Mark Brook, B. Eng., M. Eng., P. Eng. is a principal of BVDA Façade Engineering Ltd. Mark is an industry leader with respect to cladding and glazing design. He has been involved as a façade consultant on many of the country’s tallest, largest and most complex glazed building projects.
Building on a formal education in structural engineering (B. Eng, M. Eng.) Mark began his career in structural engineering which eventually lead to a chief engineer’s role at one of Canada’s large glazing contractors. After exposure to the contracting side Mark moved to Morrison Hershfield Ltd. leaving the firm as a principal in the building envelope division to found Brook Van Dalen & Associates in 1993. Starting with Library Square in Vancouver and extending to major projects across the country the firm, now BVDA Façade Engineering, has a national presence with respect to façade design, testing and construction. Mark is active in the industry involved in standard development and industry committees primarily related to glass and its use in buildings.
Contrary to some claims to the contrary ‘glass breaks’. It is a perfectly elastic brittle material that is subject to imperfections and will fail under the right (or wrong) conditions. When glass breaks and there is no one present to witness it the term ‘spontaneous breakage’ is held up as the cause of failure. However all glass breaks for a reason and given the proper investigation the cause of failure can usually be isolated.
This presentation will focus on two particular modes of glass failure highlighted by recent events. News outlets would have led you to believe the sky was falling in Toronto and for that matter in Seattle, Austin and Chicago in the summer of 2011. Spontaneous breakage of balcony glass received much attention and resulted in changes to City practices and special amendments to building codes and a new draft national standard.
On a quieter note reports of spontaneous breakage of spandrel glass were on the rise much to the consternation of new building owners. The standard specification of heat strengthened spandrel glass was apparently now not sufficient to meet the installed conditions.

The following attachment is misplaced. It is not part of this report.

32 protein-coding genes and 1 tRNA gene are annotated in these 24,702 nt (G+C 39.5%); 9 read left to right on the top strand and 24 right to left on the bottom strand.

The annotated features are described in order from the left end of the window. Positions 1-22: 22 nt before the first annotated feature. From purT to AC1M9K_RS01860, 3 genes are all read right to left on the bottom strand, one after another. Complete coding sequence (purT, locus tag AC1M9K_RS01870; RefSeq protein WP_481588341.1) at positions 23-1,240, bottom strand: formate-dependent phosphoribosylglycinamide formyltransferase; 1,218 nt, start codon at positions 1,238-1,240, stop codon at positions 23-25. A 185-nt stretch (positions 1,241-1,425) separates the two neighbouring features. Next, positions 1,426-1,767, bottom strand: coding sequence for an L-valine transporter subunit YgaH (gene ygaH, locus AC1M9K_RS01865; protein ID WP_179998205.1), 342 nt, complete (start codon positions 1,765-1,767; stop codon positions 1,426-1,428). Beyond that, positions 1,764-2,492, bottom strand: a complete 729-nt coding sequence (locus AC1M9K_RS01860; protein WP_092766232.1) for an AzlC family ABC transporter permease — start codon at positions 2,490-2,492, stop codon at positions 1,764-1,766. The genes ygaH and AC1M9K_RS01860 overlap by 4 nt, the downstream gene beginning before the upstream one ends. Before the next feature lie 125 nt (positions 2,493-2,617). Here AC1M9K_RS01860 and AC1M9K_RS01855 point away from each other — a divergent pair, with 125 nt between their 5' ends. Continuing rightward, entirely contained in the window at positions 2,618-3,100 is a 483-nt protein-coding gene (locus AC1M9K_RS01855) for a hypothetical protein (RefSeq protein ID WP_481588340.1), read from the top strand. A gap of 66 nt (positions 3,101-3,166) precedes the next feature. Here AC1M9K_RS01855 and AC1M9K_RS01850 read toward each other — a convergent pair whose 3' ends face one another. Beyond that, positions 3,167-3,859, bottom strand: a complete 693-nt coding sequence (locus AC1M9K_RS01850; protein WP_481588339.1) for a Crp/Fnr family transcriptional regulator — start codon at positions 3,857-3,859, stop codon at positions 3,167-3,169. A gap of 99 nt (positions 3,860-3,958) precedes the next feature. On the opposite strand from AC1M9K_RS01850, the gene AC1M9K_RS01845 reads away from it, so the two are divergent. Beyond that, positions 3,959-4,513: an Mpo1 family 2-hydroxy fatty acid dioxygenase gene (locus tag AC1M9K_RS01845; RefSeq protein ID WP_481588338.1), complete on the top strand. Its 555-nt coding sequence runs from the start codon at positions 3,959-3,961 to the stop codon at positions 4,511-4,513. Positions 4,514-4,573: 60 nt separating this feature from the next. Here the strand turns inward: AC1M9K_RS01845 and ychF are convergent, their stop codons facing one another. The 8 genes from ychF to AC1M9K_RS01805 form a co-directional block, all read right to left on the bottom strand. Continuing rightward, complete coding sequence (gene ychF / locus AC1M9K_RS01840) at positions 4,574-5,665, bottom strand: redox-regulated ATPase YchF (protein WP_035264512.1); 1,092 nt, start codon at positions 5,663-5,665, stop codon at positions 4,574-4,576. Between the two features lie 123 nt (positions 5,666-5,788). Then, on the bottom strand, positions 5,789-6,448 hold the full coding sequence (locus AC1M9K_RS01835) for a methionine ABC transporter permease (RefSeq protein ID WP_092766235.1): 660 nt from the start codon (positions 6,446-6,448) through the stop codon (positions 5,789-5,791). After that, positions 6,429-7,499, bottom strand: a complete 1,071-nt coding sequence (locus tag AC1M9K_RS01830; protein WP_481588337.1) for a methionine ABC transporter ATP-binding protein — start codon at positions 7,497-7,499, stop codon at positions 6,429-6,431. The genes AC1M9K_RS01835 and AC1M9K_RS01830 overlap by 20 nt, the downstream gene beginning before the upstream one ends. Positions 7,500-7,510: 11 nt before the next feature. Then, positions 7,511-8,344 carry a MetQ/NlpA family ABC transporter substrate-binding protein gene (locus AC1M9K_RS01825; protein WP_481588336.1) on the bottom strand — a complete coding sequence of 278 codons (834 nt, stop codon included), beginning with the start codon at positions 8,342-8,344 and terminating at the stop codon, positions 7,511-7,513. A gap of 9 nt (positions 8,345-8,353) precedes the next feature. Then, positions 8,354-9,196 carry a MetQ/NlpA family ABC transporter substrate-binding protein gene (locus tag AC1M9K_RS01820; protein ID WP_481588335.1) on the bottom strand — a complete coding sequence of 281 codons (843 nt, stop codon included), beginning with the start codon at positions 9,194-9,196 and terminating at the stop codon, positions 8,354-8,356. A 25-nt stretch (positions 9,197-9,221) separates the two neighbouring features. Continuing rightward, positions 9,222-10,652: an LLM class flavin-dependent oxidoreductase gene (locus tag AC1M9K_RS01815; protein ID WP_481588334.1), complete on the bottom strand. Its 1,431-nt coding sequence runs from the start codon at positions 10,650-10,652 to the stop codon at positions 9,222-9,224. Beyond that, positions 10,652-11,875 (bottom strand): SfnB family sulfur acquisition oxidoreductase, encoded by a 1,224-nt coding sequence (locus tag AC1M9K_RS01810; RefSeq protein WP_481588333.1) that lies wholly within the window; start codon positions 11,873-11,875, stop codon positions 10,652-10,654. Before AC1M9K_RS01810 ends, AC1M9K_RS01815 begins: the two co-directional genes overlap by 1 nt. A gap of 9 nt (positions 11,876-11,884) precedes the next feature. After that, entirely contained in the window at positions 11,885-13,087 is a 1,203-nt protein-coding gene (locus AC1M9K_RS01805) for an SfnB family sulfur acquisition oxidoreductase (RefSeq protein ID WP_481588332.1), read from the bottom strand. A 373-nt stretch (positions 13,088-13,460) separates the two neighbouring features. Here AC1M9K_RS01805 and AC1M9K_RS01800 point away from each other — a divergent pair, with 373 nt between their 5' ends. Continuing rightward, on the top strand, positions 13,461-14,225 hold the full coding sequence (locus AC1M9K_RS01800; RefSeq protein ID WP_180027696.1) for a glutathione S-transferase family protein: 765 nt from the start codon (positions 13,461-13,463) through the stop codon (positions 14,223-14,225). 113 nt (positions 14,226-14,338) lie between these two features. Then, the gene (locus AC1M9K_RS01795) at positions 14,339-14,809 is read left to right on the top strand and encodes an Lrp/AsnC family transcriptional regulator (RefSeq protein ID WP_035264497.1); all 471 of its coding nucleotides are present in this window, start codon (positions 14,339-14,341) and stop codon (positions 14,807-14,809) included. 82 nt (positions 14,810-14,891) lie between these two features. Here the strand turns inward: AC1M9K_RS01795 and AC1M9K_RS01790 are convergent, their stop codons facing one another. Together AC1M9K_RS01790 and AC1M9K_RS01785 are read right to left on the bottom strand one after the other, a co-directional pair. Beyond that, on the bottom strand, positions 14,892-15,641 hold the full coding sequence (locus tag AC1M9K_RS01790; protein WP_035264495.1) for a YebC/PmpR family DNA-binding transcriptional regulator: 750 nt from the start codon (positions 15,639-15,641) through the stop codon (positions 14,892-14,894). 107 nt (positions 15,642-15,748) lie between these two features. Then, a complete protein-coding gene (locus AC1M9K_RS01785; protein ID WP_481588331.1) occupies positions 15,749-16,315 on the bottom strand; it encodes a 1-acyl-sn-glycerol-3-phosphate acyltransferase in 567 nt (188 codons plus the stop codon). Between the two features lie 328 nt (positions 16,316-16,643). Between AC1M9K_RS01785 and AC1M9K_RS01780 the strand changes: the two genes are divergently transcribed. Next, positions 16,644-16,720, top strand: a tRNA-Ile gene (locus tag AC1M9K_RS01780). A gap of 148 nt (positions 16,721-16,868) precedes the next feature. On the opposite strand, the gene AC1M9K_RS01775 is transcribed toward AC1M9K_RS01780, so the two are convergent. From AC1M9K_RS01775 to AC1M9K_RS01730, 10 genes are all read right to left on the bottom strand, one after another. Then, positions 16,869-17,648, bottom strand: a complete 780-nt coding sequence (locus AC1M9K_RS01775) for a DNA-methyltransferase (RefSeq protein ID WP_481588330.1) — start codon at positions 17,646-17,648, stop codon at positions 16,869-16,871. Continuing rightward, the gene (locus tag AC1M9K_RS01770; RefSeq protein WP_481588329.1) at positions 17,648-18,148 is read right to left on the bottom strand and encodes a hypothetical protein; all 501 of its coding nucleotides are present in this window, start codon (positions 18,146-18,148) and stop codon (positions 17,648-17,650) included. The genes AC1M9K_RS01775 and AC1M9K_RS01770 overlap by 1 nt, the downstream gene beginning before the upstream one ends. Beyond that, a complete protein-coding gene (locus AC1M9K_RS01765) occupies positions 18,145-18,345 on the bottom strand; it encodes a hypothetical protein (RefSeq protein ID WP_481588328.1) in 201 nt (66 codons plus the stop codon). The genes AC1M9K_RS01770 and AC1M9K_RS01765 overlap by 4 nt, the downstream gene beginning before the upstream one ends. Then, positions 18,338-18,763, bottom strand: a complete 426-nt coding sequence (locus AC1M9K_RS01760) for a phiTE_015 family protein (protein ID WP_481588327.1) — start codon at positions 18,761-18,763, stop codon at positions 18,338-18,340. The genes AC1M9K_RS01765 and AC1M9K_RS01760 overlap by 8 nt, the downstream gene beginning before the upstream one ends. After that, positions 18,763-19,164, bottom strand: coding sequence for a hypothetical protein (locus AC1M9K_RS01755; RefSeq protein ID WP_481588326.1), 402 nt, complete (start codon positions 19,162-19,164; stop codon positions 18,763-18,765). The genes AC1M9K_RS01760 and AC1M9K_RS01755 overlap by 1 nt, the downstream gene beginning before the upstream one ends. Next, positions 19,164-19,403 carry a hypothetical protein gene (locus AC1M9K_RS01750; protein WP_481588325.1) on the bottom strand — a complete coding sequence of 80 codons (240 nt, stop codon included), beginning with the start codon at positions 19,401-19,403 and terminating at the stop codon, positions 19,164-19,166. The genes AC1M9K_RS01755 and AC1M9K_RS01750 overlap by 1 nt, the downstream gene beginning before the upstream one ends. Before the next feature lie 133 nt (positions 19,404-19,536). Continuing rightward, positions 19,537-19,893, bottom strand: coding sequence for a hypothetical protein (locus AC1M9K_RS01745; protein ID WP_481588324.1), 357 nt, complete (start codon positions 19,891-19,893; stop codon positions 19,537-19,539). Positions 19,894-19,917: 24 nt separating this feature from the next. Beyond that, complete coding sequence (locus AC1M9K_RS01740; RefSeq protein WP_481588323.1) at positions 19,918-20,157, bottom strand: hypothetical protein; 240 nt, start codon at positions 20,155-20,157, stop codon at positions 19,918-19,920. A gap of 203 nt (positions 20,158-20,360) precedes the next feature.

Reviewing the investigations of the above breakage events provides insight into why glass breaks and how to move forward to reduce future events.
Jenny Rustemeyer, Peg Leg Films
Jenny Rustemeyer is a Leo Award-winning producer with Peg Leg Films, a tiny production company that makes socially conscious films to inspire big personal action. She produced and was a subject in documentary ‘The Clean Bin Project’ which chronicled a year-long competition to live zero waste. More recently, she produced ‘Just Eat It: A Food Waste Story’ (Knowledge Network) which premiered at Hot Docs in 2014 (top 15 audience choice) and went on to win 13 awards, play hundreds of community and festival screenings, garner over 12mil trailer views on facebook, and be broadcast prime time on MSNBC.
Just Eat It: Food Waste Story
We all love food. So how could we be throwing nearly half of it in the trash?” Jen and her partner Grant have been using film to inspire sustainable action since 2009. Their latest film Just Eat It dives into the issue of food waste from farm, through retail, all the way to the back of the fridge. Get the inside scoop on the making of this entertaining documentary and why we should all care about this seemingly innocuous issue. What can we learn from their story to help us inspire behaviour change in our own lives and work?”
Morrison Hershfield Ltd.
Matthew Pel, B. Tech, Eng.L. has over 15 years of experience specializing in the building science industry. Mr. Pel has a Building Engineering Diploma (BCIT), a Construction Management Degree (BCIT), and is an Engineering Licensee with APEGBC. Mr. Pel works within the building science group at Morrison Hershfield. He works on new construction projects, in-house research and development, building envelope rehabilitation/renewal, historical restoration, assessments, and depreciation reports.
BEC Talks – Roof Insulation:
Drainage Capabilities and Heat Loss of Different Inverted Roof Assemblies
Energy use in buildings throughout BC and Canada has attracted significant attention over the past decade. In BC, rainwater management is a critical aspect of designing a durable and energy efficient building envelope. This HPO funded, presentation will provide an overview of the research completed by Morrison Hershfield relating to different drainage scenarios for inverted roofs and the associated heat loss for the different drainage. Items evaluated during this project include:
- Testing instruments and equipment
- Heat flux through the different inverted roof assemblies
- Leakage rates in terms of water drainage at the surface of the insulation and the membrane level